Green Certificate Gives Farm Kids A Leg Up

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“It’s good preparation for both the workplace and post-secondary education. The kids have to think for themselves and don’t have someone watching them all the time.”

AMBER HAVENS

PEACE REGION CO-ORDINATOR

A 35-year-old Alberta government agricultural training program is proving that it can still encourage teens to stay connected to their farming roots – if not necessarily on the farm.

Amber Havens, the Green Certificate Program co-ordinator for the Peace region, says that high school students initially see the program as a means to earn up to 16 of the 100 credits they need for their graduation diploma.

The program is offered to students who are at least 15 years old and in Grade 10. The attraction, especially for kids who live on farms, is that a parent or relative is usually the official trainer – and pays the registration fee for the program.

They must finish the program in three years, before they graduate from Grade 12, and can choose one or more of four modules – cow-calf/ feedlot/sheep/ swine/ dairy; field crop/irrigated crops; beekeeping; or equine.

Each module has a comprehensive manual published by the Government of Alberta. It’s a form of workplace training that allows for the option of paid or unpaid work and is covered by the Workers Compensation Board. Trainers are not paid, and remuneration for trainees is outside the purview of the Green Certificate Program.

Each trainee must complete a safety course and each farm work-site is inspected.

The program exposes the trainee to a variety of agriculture-related career paths, including post-secondary education – and allows them to earn a recognized credential in agribusiness.

Mutual benefit

The program offers benefits to both the farmer/trainer and their teenaged trainee. The trainer must follow the apprenticeship-style method, and offer both encouragement and solid knowledge of industry standards. Unlike high school, where courses are set and have to be followed in a particular order, the Green Certificate course sections can be done in any order, as long as all of them are covered within the module.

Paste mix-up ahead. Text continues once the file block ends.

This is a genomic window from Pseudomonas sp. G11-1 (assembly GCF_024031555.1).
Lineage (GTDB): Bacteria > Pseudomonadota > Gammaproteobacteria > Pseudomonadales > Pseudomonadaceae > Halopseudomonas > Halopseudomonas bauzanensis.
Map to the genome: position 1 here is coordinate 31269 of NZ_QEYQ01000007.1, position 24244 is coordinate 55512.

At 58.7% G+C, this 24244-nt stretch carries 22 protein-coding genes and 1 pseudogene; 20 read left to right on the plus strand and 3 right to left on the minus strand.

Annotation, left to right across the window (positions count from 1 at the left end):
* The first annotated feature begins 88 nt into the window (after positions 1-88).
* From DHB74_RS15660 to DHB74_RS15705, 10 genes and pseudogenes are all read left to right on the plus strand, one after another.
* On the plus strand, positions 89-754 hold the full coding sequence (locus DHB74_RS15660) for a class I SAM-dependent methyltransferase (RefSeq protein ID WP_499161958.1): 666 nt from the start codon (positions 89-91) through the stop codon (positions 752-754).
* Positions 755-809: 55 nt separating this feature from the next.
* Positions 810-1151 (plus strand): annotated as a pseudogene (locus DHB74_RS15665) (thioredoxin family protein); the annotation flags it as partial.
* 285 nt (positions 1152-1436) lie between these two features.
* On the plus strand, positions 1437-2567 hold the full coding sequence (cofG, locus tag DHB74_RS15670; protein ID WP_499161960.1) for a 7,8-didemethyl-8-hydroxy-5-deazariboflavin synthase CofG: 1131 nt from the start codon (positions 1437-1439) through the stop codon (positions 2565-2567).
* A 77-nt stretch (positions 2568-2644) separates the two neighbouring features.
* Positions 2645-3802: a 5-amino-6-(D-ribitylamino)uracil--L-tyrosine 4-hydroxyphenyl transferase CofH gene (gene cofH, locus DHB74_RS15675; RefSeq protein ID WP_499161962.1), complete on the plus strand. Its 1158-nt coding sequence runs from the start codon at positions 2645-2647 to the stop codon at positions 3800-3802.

“It’s good preparation for both the workplace and post-secondary education. The kids have to think for themselves and don’t have someone watching them all the time,” says Havens.

As well, tests are conducted periodically throughout the program, when the trainee and their mentor feels they are ready. Each section in a module, labelled X, Y and Z, is worth either five or six credits, depending on the course, for a total of 16 credits on completion.

If a student wishes to do a second module, they don’t earn any more credits towards their high school diploma, but they can work towards a technician certificate. These sections of the module extend the trainees’ skill set into a number of additional areas, such as communication, shipping/ receiving, applying pest control materials, quality assurance, vehicle servicing, hay cutting and baling, riding and care of a horse and time management.

The Alberta government offers the school divisions a fee for each credit earned by a student in the Green Certificate Program. It helps to offset the cost the school must pay for each trainee – about $1,000 – and may actually exceed that amount if the student earns the maximum number of credits. There is no cost to the trainee for the workshops or special training sessions which are part of the program. Tests are conducted three times a year, and arranged through the regional co-ordinator.

Once the trainee completes the program, they receive an official certificate from the Alberta Government, something that the students regard with not a little pride, Havens says. “They have to work hard to earn it.”

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